"The end of the Cold War was supposed to bring a "peace dividend" and the opportunity to redirect military policy in the United States. Instead, according to Daniel Wirls, American politics following the Cold War produced dysfunctional defense policies that were exacerbated by the war on terror. Wirls's critical historical narrative of the politics of defense in the United States during this "decade of neglect" and the military buildup in Afghanistan and Iraq explains how and why the U.S. military has become bloated and aimless and what this means for long-term security. Examining the recent history of U.S. military spending and policy under presidents George H.W. Bush, Bill Clinton, and George W. Bush, Wirls finds that although spending decreased from the close of the first Bush presidency through the early years of Clinton's, both administrations preferred to tinker at the edges of defense policy rather than redefine it. Years of political infighting escalated the problem, leading to a military policy stalemate as neither party managed to craft a coherent, winning vision of national security. Wirls argues that the United States has undermined its own long-term security through profligate and often counterproductive defense policies while critical national problems have gone unmitigated and unsolved. This unified history of the politics of U.S. military policy from the end of the Cold War through the beginning of the Obama presidency provides a clear picture of why the United States is militarily powerful but "otherwise insecure.""--Publisher's website.

Irrational security -- After the Cold War : from buildup to bottom-up -- What comes down must go up : Clinton and the politics of military spending -- From ambition to empire : Bush and military policy before and after 9/11 -- Hidden in plain sight : the Bush military buildup -- Paying the price : from Bush to Obama.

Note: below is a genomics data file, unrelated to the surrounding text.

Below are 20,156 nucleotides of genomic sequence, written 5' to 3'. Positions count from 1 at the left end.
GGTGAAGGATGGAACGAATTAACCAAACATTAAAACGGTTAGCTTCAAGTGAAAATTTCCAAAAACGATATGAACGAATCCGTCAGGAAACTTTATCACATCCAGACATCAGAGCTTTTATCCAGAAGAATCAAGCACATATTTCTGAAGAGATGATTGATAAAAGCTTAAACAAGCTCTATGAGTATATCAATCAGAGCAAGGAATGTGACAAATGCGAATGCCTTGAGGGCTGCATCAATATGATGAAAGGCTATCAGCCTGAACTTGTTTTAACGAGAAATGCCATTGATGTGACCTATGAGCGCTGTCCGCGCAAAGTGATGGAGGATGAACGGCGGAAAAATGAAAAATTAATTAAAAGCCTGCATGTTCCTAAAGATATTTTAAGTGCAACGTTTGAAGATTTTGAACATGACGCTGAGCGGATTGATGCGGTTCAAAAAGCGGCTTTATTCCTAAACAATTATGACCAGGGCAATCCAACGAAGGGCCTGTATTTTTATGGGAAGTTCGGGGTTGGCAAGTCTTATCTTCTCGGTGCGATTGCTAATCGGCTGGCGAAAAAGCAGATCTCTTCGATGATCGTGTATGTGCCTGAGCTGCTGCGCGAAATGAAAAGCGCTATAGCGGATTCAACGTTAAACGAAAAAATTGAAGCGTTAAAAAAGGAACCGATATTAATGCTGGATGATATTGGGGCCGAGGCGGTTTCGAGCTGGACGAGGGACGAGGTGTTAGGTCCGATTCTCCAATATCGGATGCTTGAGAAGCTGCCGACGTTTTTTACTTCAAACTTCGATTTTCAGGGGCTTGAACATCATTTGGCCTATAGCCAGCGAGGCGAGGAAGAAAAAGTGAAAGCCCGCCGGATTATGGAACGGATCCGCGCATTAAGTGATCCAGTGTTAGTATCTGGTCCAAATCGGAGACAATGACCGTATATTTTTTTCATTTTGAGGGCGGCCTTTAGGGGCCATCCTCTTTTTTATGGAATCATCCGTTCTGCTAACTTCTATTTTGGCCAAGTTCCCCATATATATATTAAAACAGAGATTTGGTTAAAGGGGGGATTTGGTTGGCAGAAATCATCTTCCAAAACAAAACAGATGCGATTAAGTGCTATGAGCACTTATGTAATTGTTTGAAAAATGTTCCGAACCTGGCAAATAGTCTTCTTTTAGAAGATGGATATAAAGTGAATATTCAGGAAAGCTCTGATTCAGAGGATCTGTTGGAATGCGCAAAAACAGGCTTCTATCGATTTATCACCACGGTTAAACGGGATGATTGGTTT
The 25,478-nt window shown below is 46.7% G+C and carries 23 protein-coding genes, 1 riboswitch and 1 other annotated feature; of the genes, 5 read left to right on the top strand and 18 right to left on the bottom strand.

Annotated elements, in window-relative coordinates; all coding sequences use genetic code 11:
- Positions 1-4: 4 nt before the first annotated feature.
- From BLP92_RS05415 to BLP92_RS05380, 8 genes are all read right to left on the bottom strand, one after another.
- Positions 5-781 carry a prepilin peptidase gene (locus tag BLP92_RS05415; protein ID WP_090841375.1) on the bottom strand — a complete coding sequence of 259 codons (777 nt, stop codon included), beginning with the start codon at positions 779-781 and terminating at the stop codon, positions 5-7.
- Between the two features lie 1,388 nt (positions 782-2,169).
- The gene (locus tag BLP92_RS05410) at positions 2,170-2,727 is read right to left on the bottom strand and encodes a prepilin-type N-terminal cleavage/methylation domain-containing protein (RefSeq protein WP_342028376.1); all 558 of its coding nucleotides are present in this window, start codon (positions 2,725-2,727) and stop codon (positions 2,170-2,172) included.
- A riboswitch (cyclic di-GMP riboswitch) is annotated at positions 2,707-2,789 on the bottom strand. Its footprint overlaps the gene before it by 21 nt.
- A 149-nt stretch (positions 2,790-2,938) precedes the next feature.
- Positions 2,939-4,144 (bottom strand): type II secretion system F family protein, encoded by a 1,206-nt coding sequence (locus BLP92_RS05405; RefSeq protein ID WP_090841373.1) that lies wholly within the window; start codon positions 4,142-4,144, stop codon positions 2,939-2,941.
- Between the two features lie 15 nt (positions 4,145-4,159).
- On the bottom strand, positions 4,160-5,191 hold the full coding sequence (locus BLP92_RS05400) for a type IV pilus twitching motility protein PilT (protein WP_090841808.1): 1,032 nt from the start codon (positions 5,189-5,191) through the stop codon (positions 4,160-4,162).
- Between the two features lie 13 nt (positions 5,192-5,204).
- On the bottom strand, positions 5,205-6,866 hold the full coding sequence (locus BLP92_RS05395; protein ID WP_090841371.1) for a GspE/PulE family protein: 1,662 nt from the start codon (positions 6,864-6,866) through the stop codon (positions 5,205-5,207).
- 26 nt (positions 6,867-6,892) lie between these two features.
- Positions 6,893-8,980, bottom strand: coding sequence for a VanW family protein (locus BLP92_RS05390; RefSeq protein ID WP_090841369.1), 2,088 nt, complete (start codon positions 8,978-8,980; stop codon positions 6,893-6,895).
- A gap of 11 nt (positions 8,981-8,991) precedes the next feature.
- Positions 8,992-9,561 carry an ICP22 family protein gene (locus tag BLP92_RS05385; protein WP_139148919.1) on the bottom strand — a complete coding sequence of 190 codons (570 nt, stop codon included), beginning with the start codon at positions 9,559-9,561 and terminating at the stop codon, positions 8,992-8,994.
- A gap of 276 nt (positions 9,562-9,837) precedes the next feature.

Reviews provided by Syndetics

CHOICE Review

Wirls (Univ. of California, Santa Cruz) offers a history of US defense policy politics from the end of the Cold War through the early Obama years. Wirls argues that every administration, whether Democratic or Republican, conservative or liberal, has pursued hawkish policies and excessive military spending. The dynamics of domestic politics, defense industry jobs, the necessity for presidential candidates to project tough images, earmarks and pork barrel spending, general congressional provinciality and posturing, and faulty logic result in irrational decision making, and real national security is sacrificed to other considerations. Wirls provides a good overview of the defense policy issues of the last four administrations, including early Obama, and advances a damning critique of each. He decries the manipulation of the war on terrorism to produce ever-increasing wasted allocation at the expense of the real needs of society. Although a provocative thesis, with impressive statistics, charts, and numbers in support and a narrative accessible to the intelligent, informed lay reader, the argument, despite a degree of legitimacy, is overstated and flawed. Nevertheless, the book is worth consideration and is recommended. Summing Up: Recommended. All undergraduate, graduate, and research collections. J. P. Dunn Converse College

Author notes provided by Syndetics

<p> Daniel Wirls is a professor and chair of the Department of Politics at the University of California, Santa Cruz. He is the coauthor of The Invention of the United States Senate , also published by Johns Hopkins, and the author of Buildup: The Politics of Defense in the Reagan Era .</p>